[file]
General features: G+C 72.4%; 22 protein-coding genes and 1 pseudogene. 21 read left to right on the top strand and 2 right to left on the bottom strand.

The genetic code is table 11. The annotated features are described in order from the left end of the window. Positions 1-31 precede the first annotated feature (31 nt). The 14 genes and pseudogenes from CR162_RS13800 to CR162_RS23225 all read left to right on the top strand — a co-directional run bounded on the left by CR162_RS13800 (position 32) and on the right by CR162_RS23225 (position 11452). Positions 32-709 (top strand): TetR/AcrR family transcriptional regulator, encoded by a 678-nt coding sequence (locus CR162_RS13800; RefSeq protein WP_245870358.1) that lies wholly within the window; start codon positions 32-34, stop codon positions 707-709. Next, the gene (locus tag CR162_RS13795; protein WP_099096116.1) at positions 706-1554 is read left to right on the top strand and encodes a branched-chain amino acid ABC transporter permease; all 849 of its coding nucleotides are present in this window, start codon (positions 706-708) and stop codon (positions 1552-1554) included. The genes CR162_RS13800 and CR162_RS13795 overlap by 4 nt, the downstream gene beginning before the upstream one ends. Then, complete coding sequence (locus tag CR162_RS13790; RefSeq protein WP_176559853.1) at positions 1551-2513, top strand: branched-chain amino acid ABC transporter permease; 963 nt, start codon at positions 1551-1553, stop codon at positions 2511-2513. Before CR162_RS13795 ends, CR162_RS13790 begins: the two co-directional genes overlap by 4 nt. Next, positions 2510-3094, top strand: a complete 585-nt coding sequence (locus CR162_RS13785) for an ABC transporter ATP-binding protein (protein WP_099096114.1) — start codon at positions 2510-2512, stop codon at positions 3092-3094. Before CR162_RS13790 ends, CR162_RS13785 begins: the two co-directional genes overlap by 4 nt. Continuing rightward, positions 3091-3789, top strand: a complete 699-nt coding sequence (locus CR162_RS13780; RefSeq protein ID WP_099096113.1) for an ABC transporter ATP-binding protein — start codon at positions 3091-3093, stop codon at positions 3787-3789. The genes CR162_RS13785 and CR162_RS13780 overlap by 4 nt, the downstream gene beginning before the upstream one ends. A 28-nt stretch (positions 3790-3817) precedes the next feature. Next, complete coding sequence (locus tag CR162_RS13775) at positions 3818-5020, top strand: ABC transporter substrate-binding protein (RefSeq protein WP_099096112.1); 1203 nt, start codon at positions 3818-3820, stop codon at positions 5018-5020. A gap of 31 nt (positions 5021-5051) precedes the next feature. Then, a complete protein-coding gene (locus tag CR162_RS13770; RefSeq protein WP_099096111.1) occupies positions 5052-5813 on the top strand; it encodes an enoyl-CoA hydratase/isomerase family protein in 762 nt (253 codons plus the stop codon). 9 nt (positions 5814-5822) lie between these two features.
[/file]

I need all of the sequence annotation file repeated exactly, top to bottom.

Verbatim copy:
General features: G+C 72.4%; 22 protein-coding genes and 1 pseudogene. 21 read left to right on the top strand and 2 right to left on the bottom strand.

The genetic code is table 11. The annotated features are described in order from the left end of the window. Positions 1-31 precede the first annotated feature (31 nt). The 14 genes and pseudogenes from CR162_RS13800 to CR162_RS23225 all read left to right on the top strand — a co-directional run bounded on the left by CR162_RS13800 (position 32) and on the right by CR162_RS23225 (position 11452). Positions 32-709 (top strand): TetR/AcrR family transcriptional regulator, encoded by a 678-nt coding sequence (locus CR162_RS13800; RefSeq protein WP_245870358.1) that lies wholly within the window; start codon positions 32-34, stop codon positions 707-709. Next, the gene (locus tag CR162_RS13795; protein WP_099096116.1) at positions 706-1554 is read left to right on the top strand and encodes a branched-chain amino acid ABC transporter permease; all 849 of its coding nucleotides are present in this window, start codon (positions 706-708) and stop codon (positions 1552-1554) included. The genes CR162_RS13800 and CR162_RS13795 overlap by 4 nt, the downstream gene beginning before the upstream one ends. Then, complete coding sequence (locus tag CR162_RS13790; RefSeq protein WP_176559853.1) at positions 1551-2513, top strand: branched-chain amino acid ABC transporter permease; 963 nt, start codon at positions 1551-1553, stop codon at positions 2511-2513. Before CR162_RS13795 ends, CR162_RS13790 begins: the two co-directional genes overlap by 4 nt. Next, positions 2510-3094, top strand: a complete 585-nt coding sequence (locus CR162_RS13785) for an ABC transporter ATP-binding protein (protein WP_099096114.1) — start codon at positions 2510-2512, stop codon at positions 3092-3094. Before CR162_RS13790 ends, CR162_RS13785 begins: the two co-directional genes overlap by 4 nt. Continuing rightward, positions 3091-3789, top strand: a complete 699-nt coding sequence (locus CR162_RS13780; RefSeq protein ID WP_099096113.1) for an ABC transporter ATP-binding protein — start codon at positions 3091-3093, stop codon at positions 3787-3789. The genes CR162_RS13785 and CR162_RS13780 overlap by 4 nt, the downstream gene beginning before the upstream one ends. A 28-nt stretch (positions 3790-3817) precedes the next feature. Next, complete coding sequence (locus tag CR162_RS13775) at positions 3818-5020, top strand: ABC transporter substrate-binding protein (RefSeq protein WP_099096112.1); 1203 nt, start codon at positions 3818-3820, stop codon at positions 5018-5020. A gap of 31 nt (positions 5021-5051) precedes the next feature. Then, a complete protein-coding gene (locus tag CR162_RS13770; RefSeq protein WP_099096111.1) occupies positions 5052-5813 on the top strand; it encodes an enoyl-CoA hydratase/isomerase family protein in 762 nt (253 codons plus the stop codon). 9 nt (positions 5814-5822) lie between these two features.